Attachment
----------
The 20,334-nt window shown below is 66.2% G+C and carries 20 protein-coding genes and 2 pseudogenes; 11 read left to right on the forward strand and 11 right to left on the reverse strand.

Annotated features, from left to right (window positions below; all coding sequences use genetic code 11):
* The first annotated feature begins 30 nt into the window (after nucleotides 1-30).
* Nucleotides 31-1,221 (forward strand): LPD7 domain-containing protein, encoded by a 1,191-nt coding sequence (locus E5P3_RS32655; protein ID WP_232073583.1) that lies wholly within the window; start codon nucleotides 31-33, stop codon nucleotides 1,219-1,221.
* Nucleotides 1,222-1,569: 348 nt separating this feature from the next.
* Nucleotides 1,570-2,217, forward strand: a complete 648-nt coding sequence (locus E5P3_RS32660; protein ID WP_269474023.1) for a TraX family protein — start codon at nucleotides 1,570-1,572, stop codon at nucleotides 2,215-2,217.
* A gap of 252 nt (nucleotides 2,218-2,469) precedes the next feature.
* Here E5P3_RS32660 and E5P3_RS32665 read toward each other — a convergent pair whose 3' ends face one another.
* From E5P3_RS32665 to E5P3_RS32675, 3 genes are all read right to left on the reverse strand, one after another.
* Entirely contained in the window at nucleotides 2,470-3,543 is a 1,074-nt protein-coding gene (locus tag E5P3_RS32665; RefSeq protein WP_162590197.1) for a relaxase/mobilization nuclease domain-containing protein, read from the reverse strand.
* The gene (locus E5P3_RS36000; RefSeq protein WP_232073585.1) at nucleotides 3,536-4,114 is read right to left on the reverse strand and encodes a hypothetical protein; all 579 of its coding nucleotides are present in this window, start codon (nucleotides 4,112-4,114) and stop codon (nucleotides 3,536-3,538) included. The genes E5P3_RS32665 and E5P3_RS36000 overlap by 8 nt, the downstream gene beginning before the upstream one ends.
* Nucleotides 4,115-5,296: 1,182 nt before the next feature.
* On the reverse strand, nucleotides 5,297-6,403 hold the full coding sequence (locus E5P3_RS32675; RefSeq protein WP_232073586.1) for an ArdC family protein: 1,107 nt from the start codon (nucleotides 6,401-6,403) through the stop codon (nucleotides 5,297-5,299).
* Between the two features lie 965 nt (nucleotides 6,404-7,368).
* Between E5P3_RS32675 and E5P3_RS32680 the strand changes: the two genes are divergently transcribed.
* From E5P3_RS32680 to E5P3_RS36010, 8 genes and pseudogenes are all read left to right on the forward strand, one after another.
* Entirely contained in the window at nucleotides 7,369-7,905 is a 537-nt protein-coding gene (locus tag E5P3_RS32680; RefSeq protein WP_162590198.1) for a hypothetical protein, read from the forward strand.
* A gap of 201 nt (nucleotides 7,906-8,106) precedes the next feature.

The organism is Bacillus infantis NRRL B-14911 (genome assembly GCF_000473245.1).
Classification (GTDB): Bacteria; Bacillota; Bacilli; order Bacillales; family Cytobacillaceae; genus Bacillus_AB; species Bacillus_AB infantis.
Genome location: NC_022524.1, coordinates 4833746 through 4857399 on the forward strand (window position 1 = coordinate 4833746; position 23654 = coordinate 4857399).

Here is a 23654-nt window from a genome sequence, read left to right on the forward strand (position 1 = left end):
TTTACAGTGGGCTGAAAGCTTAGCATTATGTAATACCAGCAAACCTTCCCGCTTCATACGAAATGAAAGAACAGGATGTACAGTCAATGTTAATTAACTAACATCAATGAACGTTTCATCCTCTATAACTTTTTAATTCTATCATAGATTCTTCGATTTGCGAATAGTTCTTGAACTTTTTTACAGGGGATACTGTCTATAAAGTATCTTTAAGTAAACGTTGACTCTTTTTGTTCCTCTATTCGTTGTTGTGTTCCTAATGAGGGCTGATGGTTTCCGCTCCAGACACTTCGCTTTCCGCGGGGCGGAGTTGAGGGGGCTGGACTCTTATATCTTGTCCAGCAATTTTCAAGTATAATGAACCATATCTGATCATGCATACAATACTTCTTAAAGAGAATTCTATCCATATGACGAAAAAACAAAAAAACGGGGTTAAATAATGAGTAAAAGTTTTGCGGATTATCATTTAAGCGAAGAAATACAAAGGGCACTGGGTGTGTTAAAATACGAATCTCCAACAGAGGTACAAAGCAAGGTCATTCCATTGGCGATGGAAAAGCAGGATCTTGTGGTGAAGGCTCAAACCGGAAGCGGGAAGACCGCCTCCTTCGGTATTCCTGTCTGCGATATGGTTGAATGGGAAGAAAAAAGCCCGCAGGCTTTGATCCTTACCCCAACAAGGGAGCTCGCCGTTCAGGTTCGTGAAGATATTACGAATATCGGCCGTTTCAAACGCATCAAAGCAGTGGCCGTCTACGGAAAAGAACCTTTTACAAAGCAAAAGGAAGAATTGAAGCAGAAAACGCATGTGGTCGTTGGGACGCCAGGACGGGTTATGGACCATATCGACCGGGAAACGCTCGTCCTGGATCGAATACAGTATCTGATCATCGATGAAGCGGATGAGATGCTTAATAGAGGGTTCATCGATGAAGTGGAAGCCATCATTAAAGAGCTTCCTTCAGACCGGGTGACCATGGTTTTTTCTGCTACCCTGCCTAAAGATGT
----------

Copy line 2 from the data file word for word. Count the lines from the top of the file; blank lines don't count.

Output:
Annotated features, from left to right (window positions below; all coding sequences use genetic code 11):